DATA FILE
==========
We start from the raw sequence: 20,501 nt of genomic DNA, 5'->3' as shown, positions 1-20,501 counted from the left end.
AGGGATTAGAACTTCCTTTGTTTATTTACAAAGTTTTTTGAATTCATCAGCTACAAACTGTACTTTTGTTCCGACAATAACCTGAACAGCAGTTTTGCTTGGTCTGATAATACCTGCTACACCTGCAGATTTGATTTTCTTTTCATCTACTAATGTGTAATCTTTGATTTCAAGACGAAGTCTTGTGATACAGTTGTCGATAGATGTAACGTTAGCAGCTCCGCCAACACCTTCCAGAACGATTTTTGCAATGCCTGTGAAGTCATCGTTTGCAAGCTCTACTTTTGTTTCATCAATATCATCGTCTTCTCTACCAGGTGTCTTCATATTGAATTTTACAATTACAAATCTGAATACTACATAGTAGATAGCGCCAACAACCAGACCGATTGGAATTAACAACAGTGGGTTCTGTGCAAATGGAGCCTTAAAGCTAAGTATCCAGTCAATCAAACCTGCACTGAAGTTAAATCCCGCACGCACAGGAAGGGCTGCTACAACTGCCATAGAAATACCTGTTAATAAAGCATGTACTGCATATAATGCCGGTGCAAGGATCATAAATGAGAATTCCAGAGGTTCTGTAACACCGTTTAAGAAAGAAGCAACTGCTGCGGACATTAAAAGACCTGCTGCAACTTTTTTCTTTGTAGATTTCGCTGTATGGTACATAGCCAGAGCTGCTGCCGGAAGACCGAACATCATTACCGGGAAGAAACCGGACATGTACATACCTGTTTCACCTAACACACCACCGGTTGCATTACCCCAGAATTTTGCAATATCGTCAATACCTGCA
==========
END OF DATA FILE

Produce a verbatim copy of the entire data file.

We start from the raw sequence: 20,501 nt of genomic DNA, 5'->3' as shown, positions 1-20,501 counted from the left end.
AGGGATTAGAACTTCCTTTGTTTATTTACAAAGTTTTTTGAATTCATCAGCTACAAACTGTACTTTTGTTCCGACAATAACCTGAACAGCAGTTTTGCTTGGTCTGATAATACCTGCTACACCTGCAGATTTGATTTTCTTTTCATCTACTAATGTGTAATCTTTGATTTCAAGACGAAGTCTTGTGATACAGTTGTCGATAGATGTAACGTTAGCAGCTCCGCCAACACCTTCCAGAACGATTTTTGCAATGCCTGTGAAGTCATCGTTTGCAAGCTCTACTTTTGTTTCATCAATATCATCGTCTTCTCTACCAGGTGTCTTCATATTGAATTTTACAATTACAAATCTGAATACTACATAGTAGATAGCGCCAACAACCAGACCGATTGGAATTAACAACAGTGGGTTCTGTGCAAATGGAGCCTTAAAGCTAAGTATCCAGTCAATCAAACCTGCACTGAAGTTAAATCCCGCACGCACAGGAAGGGCTGCTACAACTGCCATAGAAATACCTGTTAATAAAGCATGTACTGCATATAATGCCGGTGCAAGGATCATAAATGAGAATTCCAGAGGTTCTGTAACACCGTTTAAGAAAGAAGCAACTGCTGCGGACATTAAAAGACCTGCTGCAACTTTTTTCTTTGTAGATTTCGCTGTATGGTACATAGCCAGAGCTGCTGCCGGAAGACCGAACATCATTACCGGGAAGAAACCGGACATGTACATACCTGTTTCACCTAACACACCACCGGTTGCATTACCCCAGAATTTTGCAATATCGTCAATACCTGCA